State’s New Chief Cancer Officer visits Far West Local Health District
Chief Cancer Officer for NSW and Cancer Institute NSW CEO, Professor Tracey O’Brien is visiting Broken Hill today (Wednesday 26 October) as part of a two-month, state-wide tour of local health districts.
Professor O’Brien, a highly respected paediatric oncologist and haematologist, was appointed the state’s Chief Cancer Officer in July. She will meet with Far West Local Health District (FWLHD) Interim Chief Executive Brad Astill and key FWLHD staff and health partners to discuss local cancer outcomes and how the Institute can continue supporting the local health district in lessening the impacts of cancer in the Far West.
“NSW is recognised as a global leader in cancer care, with survival rates among the best in the world, but there is still much more we can do to lessen the impact of cancer,” Professor O’Brien said.
“However, cancer continues to impact too many people in our community with one in two people across NSW diagnosed with cancer in their lifetime.
There are also communities that continue to experience poorer cancer outcomes, including Aboriginal communities, people living in regional rural and remote NSW and multicultural communities. Working closely with these communities to ensure equitable cancer outcomes is a priority of our state’s new Cancer Plan”.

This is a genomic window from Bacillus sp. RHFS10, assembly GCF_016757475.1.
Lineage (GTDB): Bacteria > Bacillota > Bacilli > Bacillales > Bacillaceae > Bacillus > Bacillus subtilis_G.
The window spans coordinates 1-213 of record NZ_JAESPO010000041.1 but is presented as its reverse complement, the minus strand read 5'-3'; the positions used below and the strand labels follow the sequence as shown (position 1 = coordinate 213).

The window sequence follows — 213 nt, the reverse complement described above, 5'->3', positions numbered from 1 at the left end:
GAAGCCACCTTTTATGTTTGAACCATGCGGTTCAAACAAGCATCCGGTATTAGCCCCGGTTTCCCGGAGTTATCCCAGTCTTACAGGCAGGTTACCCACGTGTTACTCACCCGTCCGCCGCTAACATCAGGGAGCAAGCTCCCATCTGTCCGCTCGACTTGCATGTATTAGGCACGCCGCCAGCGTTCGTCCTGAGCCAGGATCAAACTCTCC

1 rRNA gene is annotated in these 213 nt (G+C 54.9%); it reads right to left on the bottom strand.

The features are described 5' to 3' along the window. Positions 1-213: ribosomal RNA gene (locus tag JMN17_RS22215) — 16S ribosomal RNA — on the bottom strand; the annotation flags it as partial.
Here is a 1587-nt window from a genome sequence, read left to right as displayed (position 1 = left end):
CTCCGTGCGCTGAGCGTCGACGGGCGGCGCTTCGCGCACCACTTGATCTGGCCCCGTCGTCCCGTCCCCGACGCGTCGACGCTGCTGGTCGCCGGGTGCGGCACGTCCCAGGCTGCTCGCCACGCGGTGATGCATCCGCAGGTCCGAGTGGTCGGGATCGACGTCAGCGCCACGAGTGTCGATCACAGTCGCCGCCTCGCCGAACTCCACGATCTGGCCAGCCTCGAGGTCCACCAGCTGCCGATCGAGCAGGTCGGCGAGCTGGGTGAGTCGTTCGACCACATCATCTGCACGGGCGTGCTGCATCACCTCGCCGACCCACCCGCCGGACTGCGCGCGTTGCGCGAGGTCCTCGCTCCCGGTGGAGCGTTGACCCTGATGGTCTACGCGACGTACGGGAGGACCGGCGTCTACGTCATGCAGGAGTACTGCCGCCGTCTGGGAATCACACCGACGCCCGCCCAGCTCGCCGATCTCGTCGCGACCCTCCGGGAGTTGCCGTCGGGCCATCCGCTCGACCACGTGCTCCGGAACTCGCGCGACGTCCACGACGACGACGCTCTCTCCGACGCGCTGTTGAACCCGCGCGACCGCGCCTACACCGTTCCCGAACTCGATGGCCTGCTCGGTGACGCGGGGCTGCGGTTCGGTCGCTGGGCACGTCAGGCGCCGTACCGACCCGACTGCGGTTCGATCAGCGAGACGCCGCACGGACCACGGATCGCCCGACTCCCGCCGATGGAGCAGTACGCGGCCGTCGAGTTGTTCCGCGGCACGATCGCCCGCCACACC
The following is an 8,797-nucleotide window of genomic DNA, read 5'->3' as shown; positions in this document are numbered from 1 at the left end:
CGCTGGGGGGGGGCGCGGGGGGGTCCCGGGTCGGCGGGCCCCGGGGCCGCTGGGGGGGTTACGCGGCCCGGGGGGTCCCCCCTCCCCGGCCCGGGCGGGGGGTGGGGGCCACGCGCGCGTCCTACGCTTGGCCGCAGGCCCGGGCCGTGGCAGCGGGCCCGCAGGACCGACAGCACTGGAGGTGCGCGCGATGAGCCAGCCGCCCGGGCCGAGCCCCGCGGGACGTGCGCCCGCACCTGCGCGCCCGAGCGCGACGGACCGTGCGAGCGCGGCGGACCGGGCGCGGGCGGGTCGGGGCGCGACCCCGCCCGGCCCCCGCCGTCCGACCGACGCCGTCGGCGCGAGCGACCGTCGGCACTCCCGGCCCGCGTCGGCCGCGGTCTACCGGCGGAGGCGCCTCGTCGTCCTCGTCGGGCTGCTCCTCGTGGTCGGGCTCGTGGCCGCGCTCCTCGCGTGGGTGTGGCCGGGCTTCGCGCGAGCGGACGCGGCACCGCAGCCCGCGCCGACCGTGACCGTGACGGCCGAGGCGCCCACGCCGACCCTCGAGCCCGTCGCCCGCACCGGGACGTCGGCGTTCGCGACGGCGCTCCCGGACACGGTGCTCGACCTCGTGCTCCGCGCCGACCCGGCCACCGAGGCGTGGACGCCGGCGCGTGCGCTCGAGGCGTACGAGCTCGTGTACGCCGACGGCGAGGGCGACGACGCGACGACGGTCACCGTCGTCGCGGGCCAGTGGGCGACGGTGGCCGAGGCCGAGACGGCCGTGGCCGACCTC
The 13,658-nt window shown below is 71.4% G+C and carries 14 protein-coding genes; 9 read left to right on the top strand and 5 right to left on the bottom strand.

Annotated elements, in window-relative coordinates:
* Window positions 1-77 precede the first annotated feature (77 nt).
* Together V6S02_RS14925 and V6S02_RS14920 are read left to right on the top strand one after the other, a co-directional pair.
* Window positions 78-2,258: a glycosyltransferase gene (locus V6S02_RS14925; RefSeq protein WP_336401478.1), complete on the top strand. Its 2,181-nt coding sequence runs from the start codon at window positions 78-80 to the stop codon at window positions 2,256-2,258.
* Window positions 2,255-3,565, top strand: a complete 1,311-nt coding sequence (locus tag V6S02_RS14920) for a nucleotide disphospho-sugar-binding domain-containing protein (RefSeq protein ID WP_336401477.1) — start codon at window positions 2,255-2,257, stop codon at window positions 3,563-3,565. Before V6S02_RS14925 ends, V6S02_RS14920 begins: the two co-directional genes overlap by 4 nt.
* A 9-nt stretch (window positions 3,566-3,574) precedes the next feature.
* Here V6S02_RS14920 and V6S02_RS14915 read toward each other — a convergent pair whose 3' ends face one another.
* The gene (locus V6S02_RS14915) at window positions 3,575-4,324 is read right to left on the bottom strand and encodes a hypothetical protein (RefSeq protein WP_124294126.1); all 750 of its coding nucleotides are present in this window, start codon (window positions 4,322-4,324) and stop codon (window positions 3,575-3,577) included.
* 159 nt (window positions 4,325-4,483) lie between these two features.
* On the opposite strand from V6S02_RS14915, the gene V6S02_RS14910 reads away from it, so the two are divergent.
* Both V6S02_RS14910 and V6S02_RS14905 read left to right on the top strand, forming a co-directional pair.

“In the Far West Local Health District, it is projected that this year alone, 260 people will be told they have cancer, and 75 people will lose their lives to the disease. Part of the Institute’s work is supporting local health districts to deliver effective, efficient, affordable cancer treatments.
“I am looking forward to visiting the Far West Local Health District and meeting Mr Astill and his team to discuss local cancer treatments, patient care and support, as well as cancer prevention and screening programs. A priority in the NSW Cancer Plan 2022–2027 is the prevention of cancers, which is one of the most effective ways to achieve the Institute’s vision of ending cancers as we know them.”
FWLHD Interim Chief Executive Mr Brad Astill said the district collaborates with our health care partners to improve cancer screening, diagnosis and referral pathways for cancer treatments. FWLHD is looking forward to Professor O’Brien’s first visit to Broken Hill as CEO of Cancer Institute NSW.
The Institute has developed a Snapshot Report on Cancer in the Far West, which details Far West Local Health District’s projected cancer incidence and mortality in 2022, the most common cancers and highlights how residents in the district can reduce their risk of developing some of the most common types of cancer.
The NSW Government invests around $175 million each year, through the Cancer Institute NSW, to improve cancer care in NSW and lessen the impact of cancer for people across the state.